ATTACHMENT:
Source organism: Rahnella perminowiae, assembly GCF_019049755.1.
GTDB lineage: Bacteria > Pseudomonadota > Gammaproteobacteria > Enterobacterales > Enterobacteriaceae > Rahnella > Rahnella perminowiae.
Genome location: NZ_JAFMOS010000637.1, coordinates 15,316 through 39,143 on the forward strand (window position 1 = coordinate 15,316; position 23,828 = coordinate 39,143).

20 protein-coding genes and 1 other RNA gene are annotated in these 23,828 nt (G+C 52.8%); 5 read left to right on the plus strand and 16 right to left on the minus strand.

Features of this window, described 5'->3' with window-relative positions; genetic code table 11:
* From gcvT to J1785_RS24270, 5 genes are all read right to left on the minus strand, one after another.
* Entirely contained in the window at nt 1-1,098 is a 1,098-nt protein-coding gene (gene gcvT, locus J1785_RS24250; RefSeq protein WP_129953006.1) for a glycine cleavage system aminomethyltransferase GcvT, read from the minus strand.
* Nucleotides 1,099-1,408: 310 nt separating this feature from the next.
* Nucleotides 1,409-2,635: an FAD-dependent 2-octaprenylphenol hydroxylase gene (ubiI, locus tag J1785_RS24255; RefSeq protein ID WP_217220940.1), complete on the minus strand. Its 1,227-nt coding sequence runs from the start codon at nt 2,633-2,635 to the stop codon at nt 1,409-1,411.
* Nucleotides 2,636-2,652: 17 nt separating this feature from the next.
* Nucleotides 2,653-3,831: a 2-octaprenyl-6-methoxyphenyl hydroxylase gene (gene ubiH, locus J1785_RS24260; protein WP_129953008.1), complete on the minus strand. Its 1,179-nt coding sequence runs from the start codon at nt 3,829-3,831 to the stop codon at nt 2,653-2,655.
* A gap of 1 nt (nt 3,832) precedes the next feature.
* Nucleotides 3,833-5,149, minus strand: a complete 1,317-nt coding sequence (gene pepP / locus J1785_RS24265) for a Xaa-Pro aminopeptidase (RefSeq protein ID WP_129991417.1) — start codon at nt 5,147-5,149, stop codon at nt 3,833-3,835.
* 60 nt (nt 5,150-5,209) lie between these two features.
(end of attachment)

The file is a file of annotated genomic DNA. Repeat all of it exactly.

Source organism: Rahnella perminowiae, assembly GCF_019049755.1.
GTDB lineage: Bacteria > Pseudomonadota > Gammaproteobacteria > Enterobacterales > Enterobacteriaceae > Rahnella > Rahnella perminowiae.
Genome location: NZ_JAFMOS010000637.1, coordinates 15,316 through 39,143 on the forward strand (window position 1 = coordinate 15,316; position 23,828 = coordinate 39,143).

20 protein-coding genes and 1 other RNA gene are annotated in these 23,828 nt (G+C 52.8%); 5 read left to right on the plus strand and 16 right to left on the minus strand.

Features of this window, described 5'->3' with window-relative positions; genetic code table 11:
* From gcvT to J1785_RS24270, 5 genes are all read right to left on the minus strand, one after another.
* Entirely contained in the window at nt 1-1,098 is a 1,098-nt protein-coding gene (gene gcvT, locus J1785_RS24250; RefSeq protein WP_129953006.1) for a glycine cleavage system aminomethyltransferase GcvT, read from the minus strand.
* Nucleotides 1,099-1,408: 310 nt separating this feature from the next.
* Nucleotides 1,409-2,635: an FAD-dependent 2-octaprenylphenol hydroxylase gene (ubiI, locus tag J1785_RS24255; RefSeq protein ID WP_217220940.1), complete on the minus strand. Its 1,227-nt coding sequence runs from the start codon at nt 2,633-2,635 to the stop codon at nt 1,409-1,411.
* Nucleotides 2,636-2,652: 17 nt separating this feature from the next.
* Nucleotides 2,653-3,831: a 2-octaprenyl-6-methoxyphenyl hydroxylase gene (gene ubiH, locus J1785_RS24260; protein WP_129953008.1), complete on the minus strand. Its 1,179-nt coding sequence runs from the start codon at nt 3,829-3,831 to the stop codon at nt 2,653-2,655.
* A gap of 1 nt (nt 3,832) precedes the next feature.
* Nucleotides 3,833-5,149, minus strand: a complete 1,317-nt coding sequence (gene pepP / locus J1785_RS24265) for a Xaa-Pro aminopeptidase (RefSeq protein ID WP_129991417.1) — start codon at nt 5,147-5,149, stop codon at nt 3,833-3,835.
* 60 nt (nt 5,150-5,209) lie between these two features.